In the year 1994, a group of police officers from the New York police department projected that crime prevention and order maintenance could be attained with ease through the adoption of an integrated problem-solving strategy (McDonald & Greenberg, 2002). Later that year, the police officers developed and implemented a crime strategy identified as COMPSTAT. The strategy makes use of information technology, operational approach, and managerial accountability to manage crime. This strategy utilizes Geographic Information Systems (GIS) to identify crime-prone areas. This article seeks to evaluate the effectiveness of COMPSTAT and other related information technology strategies in policing.
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COMPSTAT comprises of four basic information system functions. These functions are input, processing, output, and feedback. Input entails the collection of precise and appropriate crime information. Through this, the police departments can evaluate what type of crime is to occur, the scene of the crime, the time of the crime, and the causes of the crime. Precise and appropriate information is very vital for the efficiency of COMPSTAT strategy since responsive choices are to be made from them (Silverman, 2009). In this regard, input data should be credible. Sources of crime inputs include crime reports, crime scene photographs, and witness interviews. The next information system strategy employed by COMPSTAT is processing. Processing begins after the acquisition of timely and accurate information. This process entails the formation, development, and execution of crime mitigation policies to reduce the occurrence of the recognized crime. Having understood the recurring problems and their solutions from the experiences, police officers would be able to communicate and delegate duties to their juniors to ensure that the best solution is achieved. For processing strategies to be effective, commandants should delegate appropriate resources at all facets of the problem.
The third information system strategy employed by COMPSTAT is output. The output comprises of rapid deployment strategies. After a problem has been recognized and suitable resources put together into a strategic plan, control personnel are supposed to deploy some personnel before their target leaves the crime scene. Since the adoption of the COMPSTAT process, rapid deployments have helped the police officers tackle crime incidents such as riots and active shooters. The last information strategy is feedback. Feedback involves follow up and assessment. This requires the commandants to review the impact of their strategic plan on the target. Regular follow-up meetings will come in handy for such needs. During this process, those in control will evaluate whether the plan met or accomplished the desired objective. If the goals were not met, relevant recommendations on whether to change or repeat the plan should be implemented.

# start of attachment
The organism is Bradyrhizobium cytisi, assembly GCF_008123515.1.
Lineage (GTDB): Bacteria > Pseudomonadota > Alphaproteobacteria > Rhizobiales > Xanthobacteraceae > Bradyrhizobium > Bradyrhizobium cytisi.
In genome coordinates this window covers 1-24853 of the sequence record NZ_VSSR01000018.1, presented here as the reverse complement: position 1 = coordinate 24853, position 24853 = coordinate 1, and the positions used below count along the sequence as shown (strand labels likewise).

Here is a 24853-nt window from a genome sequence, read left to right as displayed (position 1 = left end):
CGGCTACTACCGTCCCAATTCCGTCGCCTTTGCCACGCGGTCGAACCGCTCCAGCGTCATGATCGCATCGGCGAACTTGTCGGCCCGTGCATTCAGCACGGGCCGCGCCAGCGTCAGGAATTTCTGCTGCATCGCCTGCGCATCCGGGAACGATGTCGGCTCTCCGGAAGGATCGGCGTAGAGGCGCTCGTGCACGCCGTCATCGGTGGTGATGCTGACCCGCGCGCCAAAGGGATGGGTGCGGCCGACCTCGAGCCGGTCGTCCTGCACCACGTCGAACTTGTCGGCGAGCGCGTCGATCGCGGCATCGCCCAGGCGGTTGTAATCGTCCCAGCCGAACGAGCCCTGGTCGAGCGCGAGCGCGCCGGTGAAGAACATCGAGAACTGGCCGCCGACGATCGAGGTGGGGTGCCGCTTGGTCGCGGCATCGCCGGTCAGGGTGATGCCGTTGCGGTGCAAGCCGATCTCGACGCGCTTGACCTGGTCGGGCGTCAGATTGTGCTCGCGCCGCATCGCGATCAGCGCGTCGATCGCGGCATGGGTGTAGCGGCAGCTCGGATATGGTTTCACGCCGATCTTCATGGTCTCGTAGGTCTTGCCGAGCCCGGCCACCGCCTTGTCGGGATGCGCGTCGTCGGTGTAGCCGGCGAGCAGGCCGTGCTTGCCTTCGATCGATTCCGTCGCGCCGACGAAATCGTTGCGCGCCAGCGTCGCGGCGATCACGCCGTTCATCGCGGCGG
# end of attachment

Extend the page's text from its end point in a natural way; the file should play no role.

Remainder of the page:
In the recent past, information systems have allowed police departments to respond and mitigate crime faster. Information systems have allowed police departments to store crime information in a single location. Through this, information from the previous crime scene can be accessed with ease. Equally, the adoption of information systems has enabled the police department to apply logical calculations on the collected information. Through this, the police can predict when and where the next crime will be carried out, enhancing their mitigations. Compared with patrolling, COMPSTAT has enabled the police to fight crime with ease. As such, patrolling enables the police to collect limited information; hence no accurate predictions can be made. With the emergence of new crimes, more information will be collected and stored in the database to create precise information for future crimes.
On the other hand, street patrolling does not provide the police with relevant information or guides for future crimes. With the adoption of the information system, police have been able to map crime scenes with ease using Geographic Information System. This has not only enhanced the mitigation process but also ease the deployment process. Therefore, the adoption of an information system in the police department has brought several benefits compared with street patrolling.
SWOT analysis of the COMPSTAT process results in the following information. As illustrated above, predictive policing is a very efficient way of controlling crimes. Therefore, it is apparent that predictive policing would enable the police to control crime with ease, alleviate the collection of crime data, and reduce the incidences of crime in our communities (Willis, 2004). The police would be able to mitigate crime because the use of information system tools such as COMPSTAT would allow them to collect and process accurate and timely data. Despite its usefulness, it should be noted that predictive policing is not error-free. Just like any other information system, humans can corrupt COMPSTAT. As such, the system can be manipulated by feeding in inaccurate data. With the advancements of technology, many opportunities will emerge from this system, and more security agencies would adopt it. In the future, the developments of user-friendly software would progress the advancement and the adoption of this system. Currently, human manipulation is believed to be the greatest threat to the system. As humans continue to feed false data into the system, the more the efficiency of the system decreases.
McDonald, P. P., & Greenberg, S. (2002). Managing police operations: implementing the New York crime control model CompStat. Belmont, Calif.: Wadsworth Pub.
Silverman, E. B. (2009). NYPD battles crime: innovative strategies in policing. Boston: Northeastern University Press.
Willis, J. J. (2004). Compstat and organizational change in the Lowell Police Department: challenges and opportunities. Washington, DC: Police Foundation.